PPC Analysis: Metrics to Track & Understand
22nd Jun 2022
You might be starting out in PPC or have already run your first advertising campaign. But there are a whole lot of metrics to keep track of. Not only that, but you also need to understand the data at hand.
That’s one of the clearest ways of continuously improving your PPC campaigns.
- Gather data
- Understand the results
- Implement changes
- Reap the rewards
So, which metrics should you focus on? What do they mean? And how to improve your PPC analysis? Follow along while we explain all the above!
What is PPC?
Let’s start with the basics. PPC, otherwise known as ‘pay per click’, is an advertising model that’s mainly used by social media platforms or search engines. Think Google or Facebook.
The targeting options available usually range from location, interests, online behaviour, etc. In other words – almost everything you can dream of as an advertiser.
Although, the pricing can highly vary, depending on whom you advertise with. Especially with Google, which is the ‘final boss’ of the digital advertising platforms. Their Google Ads algorithm makes sure your ads are placed where you want them to be placed.
And the amount of money you pay really depends on the choices you make. If a lot of businesses want to advertise under a set keyword – the price to show your advert there will be higher. But there are ways to get around that, like thinking of clever ways to target your audience or even increasing your quality score.
To put it frankly, by using PPC in your marketing you’re showing up directly in front of your ideal target audience’s eyes and, if done correctly, it guarantees a good return on investment (Google pay-per-click ads have the biggest ROI of 200%).
Metrics to track for your PPC analysis
There is a lot of data to keep track of when managing a PPC campaign – it can appear quite scary if you don’t know what to look for.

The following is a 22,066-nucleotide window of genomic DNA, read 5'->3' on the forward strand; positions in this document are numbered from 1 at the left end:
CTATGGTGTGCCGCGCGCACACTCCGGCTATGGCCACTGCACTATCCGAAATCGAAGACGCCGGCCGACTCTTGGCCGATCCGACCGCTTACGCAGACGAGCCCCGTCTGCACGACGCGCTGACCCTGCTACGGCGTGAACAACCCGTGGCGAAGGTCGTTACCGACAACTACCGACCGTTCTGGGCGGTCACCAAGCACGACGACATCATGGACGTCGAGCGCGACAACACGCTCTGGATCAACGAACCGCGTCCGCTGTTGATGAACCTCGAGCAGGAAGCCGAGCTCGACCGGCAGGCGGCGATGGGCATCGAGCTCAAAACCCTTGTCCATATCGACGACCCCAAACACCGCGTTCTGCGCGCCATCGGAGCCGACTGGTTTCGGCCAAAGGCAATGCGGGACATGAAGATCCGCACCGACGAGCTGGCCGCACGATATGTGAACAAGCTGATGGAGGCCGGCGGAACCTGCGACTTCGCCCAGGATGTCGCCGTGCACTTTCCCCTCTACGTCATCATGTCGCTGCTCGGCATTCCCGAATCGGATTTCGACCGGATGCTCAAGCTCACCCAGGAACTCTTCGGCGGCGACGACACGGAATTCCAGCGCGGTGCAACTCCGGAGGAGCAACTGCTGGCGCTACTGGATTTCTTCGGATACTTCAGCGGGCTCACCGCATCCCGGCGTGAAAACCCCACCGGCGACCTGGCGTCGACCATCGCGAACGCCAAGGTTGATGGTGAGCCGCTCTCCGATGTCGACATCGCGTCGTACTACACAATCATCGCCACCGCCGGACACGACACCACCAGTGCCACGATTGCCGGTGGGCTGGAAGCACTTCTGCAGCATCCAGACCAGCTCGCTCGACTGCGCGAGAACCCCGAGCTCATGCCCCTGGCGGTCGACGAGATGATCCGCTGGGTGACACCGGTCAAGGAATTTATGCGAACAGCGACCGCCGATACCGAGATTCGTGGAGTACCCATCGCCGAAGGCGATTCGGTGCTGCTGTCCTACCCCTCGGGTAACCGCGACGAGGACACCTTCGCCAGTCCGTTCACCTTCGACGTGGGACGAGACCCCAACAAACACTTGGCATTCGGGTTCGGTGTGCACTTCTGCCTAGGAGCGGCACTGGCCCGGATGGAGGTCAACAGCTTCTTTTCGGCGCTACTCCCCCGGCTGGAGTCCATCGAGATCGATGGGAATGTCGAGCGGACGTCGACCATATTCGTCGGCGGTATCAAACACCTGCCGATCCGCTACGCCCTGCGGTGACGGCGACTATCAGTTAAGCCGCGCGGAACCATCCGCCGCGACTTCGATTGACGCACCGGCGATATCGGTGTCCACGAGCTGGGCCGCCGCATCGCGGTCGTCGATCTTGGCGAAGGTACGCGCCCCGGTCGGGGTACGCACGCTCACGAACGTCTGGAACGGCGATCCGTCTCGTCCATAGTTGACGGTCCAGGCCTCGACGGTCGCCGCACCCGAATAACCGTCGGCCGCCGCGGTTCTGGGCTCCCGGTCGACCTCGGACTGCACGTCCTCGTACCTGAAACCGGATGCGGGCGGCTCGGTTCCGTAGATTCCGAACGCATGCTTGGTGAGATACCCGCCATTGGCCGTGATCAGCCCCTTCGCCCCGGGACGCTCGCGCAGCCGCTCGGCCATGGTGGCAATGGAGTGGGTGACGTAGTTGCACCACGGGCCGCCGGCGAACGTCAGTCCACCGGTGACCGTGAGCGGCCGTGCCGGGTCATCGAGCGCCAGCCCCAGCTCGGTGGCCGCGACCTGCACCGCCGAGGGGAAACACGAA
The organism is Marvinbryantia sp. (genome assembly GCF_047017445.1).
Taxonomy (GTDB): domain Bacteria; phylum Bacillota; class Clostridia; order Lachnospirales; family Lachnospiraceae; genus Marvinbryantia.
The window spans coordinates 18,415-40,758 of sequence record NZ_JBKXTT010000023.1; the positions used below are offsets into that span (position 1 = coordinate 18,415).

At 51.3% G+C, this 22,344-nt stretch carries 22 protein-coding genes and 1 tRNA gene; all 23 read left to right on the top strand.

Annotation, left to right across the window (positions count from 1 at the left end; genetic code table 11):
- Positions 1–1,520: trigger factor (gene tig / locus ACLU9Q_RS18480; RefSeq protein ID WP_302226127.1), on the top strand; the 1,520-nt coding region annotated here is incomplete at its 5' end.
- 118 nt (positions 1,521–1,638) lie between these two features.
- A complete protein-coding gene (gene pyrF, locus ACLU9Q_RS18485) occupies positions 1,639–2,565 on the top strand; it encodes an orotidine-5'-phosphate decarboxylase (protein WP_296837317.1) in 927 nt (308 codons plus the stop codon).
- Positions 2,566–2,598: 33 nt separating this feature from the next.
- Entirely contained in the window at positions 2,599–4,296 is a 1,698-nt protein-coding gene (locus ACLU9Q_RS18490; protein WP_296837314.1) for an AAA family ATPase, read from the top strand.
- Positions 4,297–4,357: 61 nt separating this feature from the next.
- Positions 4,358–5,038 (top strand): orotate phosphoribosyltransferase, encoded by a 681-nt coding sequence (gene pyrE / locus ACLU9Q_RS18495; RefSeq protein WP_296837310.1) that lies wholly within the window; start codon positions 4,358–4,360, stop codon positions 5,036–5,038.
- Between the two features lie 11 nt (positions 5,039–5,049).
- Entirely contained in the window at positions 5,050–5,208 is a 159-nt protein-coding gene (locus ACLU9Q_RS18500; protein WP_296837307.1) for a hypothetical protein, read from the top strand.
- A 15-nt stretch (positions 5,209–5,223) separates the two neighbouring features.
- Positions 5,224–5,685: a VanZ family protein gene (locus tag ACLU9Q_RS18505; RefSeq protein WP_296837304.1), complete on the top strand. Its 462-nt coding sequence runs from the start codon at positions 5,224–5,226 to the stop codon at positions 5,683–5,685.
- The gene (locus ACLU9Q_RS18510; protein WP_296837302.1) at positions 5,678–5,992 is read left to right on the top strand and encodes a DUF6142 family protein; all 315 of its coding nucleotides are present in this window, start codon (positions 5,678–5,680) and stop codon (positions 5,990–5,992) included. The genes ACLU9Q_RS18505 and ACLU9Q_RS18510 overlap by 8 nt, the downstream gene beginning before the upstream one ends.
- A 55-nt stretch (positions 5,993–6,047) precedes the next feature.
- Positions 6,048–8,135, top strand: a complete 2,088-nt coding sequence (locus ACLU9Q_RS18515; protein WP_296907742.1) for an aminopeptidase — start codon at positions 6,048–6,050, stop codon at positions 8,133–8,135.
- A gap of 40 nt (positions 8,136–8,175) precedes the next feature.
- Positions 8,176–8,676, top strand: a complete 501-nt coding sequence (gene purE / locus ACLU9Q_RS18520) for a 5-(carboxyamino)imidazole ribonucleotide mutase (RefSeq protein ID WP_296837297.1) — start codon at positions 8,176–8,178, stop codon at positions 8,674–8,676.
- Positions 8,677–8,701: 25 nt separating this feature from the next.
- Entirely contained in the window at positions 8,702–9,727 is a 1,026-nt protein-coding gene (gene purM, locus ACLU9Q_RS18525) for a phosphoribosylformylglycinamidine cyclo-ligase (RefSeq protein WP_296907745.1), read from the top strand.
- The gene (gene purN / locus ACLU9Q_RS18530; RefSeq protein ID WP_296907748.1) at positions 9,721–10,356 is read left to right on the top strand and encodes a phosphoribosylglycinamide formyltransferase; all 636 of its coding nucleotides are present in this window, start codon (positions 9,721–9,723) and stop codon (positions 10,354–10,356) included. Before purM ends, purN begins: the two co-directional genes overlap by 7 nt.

We’ll explain the most relevant metrics you should keep track of a.k.a. the ones that are actionable for your PPC analysis. Comparing them over time can provide unique insights into your performance and will give you a clear overview of your goal progression.
So, here are some of the metrics we think are the most important to know.
In simple terms, conversion rate translates what’s the percentage of users who clicked on your advert and completed a predefined action.
These actions can vary highly, depending on what is your PPC campaign’s purpose. If it’s to get people to purchase – then the conversion will be a completed sale. While if it’s to get people to sign up for an email newsletter – it will be a completed sign-up form.
Also, investing in conversion rate optimisation might be worthwhile for better results from your website. And Google Analytics is a great tool to make sure you’re tracking all your conversions. Make sure it works with your website.
Moreover, the conversion rate is especially useful in determining how well your landing page is doing. If the conversion rate is low – that means people are clicking on the advert, but not completing the desired action. In other words, adjustments are probably needed to be made to the web page.
Cost Per Acquisition/Conversion (CPA)
The average amount of money it requires to gain a conversion is defined as the cost per acquisition (CPA).
Let’s say 5 conversions are made after every 25 clicks on your advert and one-click costs you £1. So, your cost per acquisition will be £5. You would calculate it by dividing the ‘total cost for clicks’ by the ‘number of conversions’. So, in this case, you would divide 25 by 5.
You’re most likely to see this metric once focusing on getting sales through PPC advertising. As it clearly transcribes how much money it takes to get one sale on average. Of course, it can also be used to track mobile app downloads, signups, etc.
But if you’re directly selling things through the adverts make sure to keep on top of CPA. As it directly refers to your profit. If you earn less per conversion than it costs you to gain it – you’re losing money.